Personal Narratives – Explode the Moment
I’ve been reading some personal narratives recently, and I’ve noticed one thing in particular: there is no better way to capture my attention than to explode the moment you’re trying to describe.
Cadets often come to the writing center with the bare bones of their personal narrative written – the who, what, where, when, and why, but they often express a desire to have something more than the facts. A common refrain that I heard last year was “How do I keep my personal narrative from being boring and repetitive?” Just because this piece is nonfiction doesn’t mean it can’t be creative, descriptive and interesting to read. One way to accomplish this is by “exploding the moment”.
What do I mean by explode the moment? Let me explain it to you by showing rather than telling because what kind of Writing Consultant would I be without practicing what I preach.
An unexploded moment:
He threw the cat in the river.
An EXPLODED moment:
Due to its unfortunate penchant for exotic fish swiped from it’s master’s fish tank, Fluffy took an unscheduled dip in the river Thames this afternoon. With claws extended, Fluffy screeched making a sound akin to a banshee as she sailed through the air, landing in the polluted river with an undignified splash. Spluttering, fur plastered to her face, she made her way back to the bank looking more like a drowned rat than the regal figure she usually cut.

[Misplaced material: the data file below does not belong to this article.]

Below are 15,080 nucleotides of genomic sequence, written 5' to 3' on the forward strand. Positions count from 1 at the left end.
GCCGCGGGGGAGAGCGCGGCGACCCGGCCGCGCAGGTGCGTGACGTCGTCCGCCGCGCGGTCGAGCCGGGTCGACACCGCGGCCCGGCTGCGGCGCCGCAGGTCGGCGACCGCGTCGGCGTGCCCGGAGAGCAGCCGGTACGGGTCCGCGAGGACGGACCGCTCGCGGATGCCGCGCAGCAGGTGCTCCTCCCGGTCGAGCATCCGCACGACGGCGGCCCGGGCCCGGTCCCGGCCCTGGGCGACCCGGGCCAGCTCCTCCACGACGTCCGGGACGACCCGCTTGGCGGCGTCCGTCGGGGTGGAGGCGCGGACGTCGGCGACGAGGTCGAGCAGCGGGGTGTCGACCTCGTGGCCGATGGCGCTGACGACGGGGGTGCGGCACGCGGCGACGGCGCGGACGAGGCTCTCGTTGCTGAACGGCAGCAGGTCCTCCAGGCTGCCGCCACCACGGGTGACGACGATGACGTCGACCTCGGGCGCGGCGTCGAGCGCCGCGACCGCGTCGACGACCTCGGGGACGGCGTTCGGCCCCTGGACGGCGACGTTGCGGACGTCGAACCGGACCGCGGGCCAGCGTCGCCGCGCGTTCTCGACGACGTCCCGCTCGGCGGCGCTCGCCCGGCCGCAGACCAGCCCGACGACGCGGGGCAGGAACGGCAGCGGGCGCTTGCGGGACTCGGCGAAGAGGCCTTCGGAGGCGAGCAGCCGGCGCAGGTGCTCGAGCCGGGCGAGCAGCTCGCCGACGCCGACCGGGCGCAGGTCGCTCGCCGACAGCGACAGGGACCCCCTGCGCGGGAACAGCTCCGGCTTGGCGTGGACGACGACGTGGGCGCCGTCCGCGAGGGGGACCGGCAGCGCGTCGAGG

An exploded moment takes an otherwise unordinary description and, using as many of the five senses as possible, expands on the details of the event being described.
I am, in my heart, a middle school English teacher, so let’s glance at a graphic organizer to help explode our moments.
By adding this level of detail to your writing, your reader will remain engaged throughout your paper. There is nothing repetitive or boring about an exploded moment.
Students often finish a draft and figure they’ve done the hard part and now they’re done. What they don’t always realize is how important revision is. It’s the work we do after the first draft that truly makes those moments explode.